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Muzak to get Mutated to: E-Z Listening with DEVO
04:33 pm



Booji Boy, crooner?

There are fewer musical sub-genres considered so across the board lame as muzak. Even other questionable genres and sub-genres, like Christian rock or vanity albums (IE. a record made by Bruce Willis or Solo Cup heiress Dora Hall), have a fan base. Muzak, or as it was more quaintly known “elevator music”, were the instrumental nuggets associated with portals of American consumerist Hell. Elevators, waiting rooms, the dentist’s office, assorted department stores your parents or grandparents would shop at and being put on hold were just a few of the key places that one would be assaulted by the tepid, non-threatening notes of muzak. Whether it was something originally created to be as inoffensive as possible or golden hits and oldies watered down to a level of being barely recognizable pre-chewed, pre-digested musical pablum, it was a format that was inescapable by the mid to late 1970s. So who better to subvert arguably the most hated form of music in America and make it not only great, but mind-blowingly brilliant than the pioneers who got scalped themselves, than DEVO?

In 1981, the band behind the energy domes released two cassette tapes via their official fan club, the still-thriving and operating Club DEVO, featuring “muzak” versions of some of their better (and lesser) known songs. Whether you were a member or smart enough to purchase their then current New Traditionalists album which included an order form. The original description read as “Muzak versions of your favorite DEVO tunes performed by DEVO at a rare casual moment. Mutated versions of DEVO classics, “Whip It,” “Mongoloid,” and many others round out this limited edition collectors item.”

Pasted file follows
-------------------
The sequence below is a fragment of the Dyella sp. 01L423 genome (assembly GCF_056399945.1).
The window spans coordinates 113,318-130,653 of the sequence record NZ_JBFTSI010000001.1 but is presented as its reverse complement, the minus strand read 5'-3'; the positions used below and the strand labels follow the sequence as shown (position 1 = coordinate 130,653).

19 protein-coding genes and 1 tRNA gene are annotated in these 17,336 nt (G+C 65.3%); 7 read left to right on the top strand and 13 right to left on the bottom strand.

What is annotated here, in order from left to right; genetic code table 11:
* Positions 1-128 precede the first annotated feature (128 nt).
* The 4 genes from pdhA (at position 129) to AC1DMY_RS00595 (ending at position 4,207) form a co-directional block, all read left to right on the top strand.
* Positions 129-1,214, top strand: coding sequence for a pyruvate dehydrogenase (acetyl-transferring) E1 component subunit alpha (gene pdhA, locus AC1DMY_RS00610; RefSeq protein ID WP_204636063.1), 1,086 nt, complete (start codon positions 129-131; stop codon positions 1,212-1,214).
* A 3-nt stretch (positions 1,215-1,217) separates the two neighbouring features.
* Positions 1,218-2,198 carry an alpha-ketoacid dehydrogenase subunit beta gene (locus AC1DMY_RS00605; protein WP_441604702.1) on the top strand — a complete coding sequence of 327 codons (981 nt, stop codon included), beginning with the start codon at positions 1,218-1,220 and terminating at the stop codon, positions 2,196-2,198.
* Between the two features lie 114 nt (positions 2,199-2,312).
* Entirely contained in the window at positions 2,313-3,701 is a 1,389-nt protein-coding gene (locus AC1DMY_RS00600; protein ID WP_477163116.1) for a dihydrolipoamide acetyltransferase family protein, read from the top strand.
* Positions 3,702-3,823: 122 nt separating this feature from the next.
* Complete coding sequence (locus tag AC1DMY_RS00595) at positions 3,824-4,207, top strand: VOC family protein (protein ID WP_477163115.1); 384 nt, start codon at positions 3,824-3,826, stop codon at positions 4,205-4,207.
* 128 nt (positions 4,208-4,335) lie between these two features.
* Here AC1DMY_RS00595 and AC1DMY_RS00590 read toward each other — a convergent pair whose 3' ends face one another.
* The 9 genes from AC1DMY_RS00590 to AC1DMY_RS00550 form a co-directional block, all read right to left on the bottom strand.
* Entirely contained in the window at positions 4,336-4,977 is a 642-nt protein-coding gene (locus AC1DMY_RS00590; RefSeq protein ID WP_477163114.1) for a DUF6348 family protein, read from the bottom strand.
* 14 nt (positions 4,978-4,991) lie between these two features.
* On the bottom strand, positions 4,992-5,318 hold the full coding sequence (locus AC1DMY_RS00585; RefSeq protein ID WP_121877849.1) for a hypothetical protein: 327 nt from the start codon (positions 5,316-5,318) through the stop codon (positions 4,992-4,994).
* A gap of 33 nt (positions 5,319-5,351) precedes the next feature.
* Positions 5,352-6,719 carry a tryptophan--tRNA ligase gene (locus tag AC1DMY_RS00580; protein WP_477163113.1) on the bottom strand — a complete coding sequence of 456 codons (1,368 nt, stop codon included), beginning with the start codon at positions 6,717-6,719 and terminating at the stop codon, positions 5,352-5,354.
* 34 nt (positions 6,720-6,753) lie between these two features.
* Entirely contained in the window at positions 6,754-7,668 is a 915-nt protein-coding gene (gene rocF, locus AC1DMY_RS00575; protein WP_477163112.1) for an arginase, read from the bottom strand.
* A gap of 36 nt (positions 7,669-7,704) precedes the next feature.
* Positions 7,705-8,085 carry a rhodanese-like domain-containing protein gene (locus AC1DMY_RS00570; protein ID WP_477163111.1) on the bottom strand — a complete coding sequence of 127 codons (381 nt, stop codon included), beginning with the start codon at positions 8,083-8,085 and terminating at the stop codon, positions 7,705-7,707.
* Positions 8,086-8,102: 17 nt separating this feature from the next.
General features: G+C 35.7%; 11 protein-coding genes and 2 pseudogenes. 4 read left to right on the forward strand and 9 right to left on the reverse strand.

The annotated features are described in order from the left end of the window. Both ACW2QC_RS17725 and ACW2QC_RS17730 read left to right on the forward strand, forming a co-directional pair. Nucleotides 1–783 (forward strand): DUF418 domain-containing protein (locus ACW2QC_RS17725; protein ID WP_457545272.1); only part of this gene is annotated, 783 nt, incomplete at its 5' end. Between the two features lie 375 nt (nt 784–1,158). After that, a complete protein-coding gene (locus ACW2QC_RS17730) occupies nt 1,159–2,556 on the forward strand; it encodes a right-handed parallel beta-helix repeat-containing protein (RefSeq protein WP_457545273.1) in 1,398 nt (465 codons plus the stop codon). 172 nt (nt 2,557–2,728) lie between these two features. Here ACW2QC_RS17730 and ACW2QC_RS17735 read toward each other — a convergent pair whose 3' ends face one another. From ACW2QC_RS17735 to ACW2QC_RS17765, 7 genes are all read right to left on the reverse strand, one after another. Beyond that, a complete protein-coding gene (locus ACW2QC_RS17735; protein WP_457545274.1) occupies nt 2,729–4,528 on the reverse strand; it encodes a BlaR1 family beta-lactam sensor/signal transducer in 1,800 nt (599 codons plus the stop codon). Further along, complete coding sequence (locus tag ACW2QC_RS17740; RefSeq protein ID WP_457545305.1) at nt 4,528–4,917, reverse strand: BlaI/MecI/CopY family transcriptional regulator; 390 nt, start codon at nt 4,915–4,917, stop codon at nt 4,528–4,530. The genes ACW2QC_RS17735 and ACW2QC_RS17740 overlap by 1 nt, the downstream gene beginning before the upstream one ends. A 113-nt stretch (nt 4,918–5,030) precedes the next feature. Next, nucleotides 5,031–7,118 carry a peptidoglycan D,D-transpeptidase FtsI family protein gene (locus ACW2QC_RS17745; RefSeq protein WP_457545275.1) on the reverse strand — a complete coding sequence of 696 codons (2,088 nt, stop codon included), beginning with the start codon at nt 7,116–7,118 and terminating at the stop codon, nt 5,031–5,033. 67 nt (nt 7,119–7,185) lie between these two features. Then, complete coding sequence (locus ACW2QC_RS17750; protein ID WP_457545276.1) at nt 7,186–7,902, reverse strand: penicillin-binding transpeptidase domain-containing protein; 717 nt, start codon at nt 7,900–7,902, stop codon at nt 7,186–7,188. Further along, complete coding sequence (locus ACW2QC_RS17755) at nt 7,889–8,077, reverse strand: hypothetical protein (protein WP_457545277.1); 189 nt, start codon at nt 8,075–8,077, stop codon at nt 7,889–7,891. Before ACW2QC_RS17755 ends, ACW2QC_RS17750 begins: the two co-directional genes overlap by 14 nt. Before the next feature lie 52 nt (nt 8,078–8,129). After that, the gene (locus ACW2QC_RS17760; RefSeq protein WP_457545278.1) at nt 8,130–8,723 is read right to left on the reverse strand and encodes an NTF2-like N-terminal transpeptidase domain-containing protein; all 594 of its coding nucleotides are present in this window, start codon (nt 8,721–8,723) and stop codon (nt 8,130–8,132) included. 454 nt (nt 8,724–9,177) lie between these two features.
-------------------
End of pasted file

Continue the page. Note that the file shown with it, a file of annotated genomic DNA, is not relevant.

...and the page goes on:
Original Cover Art for the Cassette release of E-Z Listening
These tracks were enough of a hot commodity among both DEVO fans and the curious alike to warrant bootlegs available both via vinyl (some of which are still warranting figures up to $200 online) and even apparently an 8-track tape. It was released to the general public in 1987 via a CD from Rykodisc, which combined both tapes. For a band that has built a legacy of coloring outside the lines and mixing commentary on the fallacies and foibles of American culture with sounds and images that are often surreal, this album is a strange artifact, even for the most hardcore spud.

More muzak from DEVO, after the jump…

Posted by Heather Drain | Leave a comment
JUST what you’ve been waiting for: Kmart’s piped in music 1988-1993 is now online
11:30 am




Just when you thought you’d heard it all when it came to collector specificity—“I only collect Beatles original press on Vee-Jay!” “I only collect sealed Firestone Christmas records!”—something like this comes along and leaves you in kind of minor awe. There’s long been a collectables subset that’s coveted private press records and tapes meant for distribution only among employees of a certain business. Broadcaster April Winchell shares rather a lot of such unintentionally comical material on her completely amazing MP3 sharity page; highlights include the infamous 1979 McDonald’s flexi-disc and a KFC “inspirational” pep-talk. This is related, but I’ve never heard of anyone doing it before. Via Chart Attack: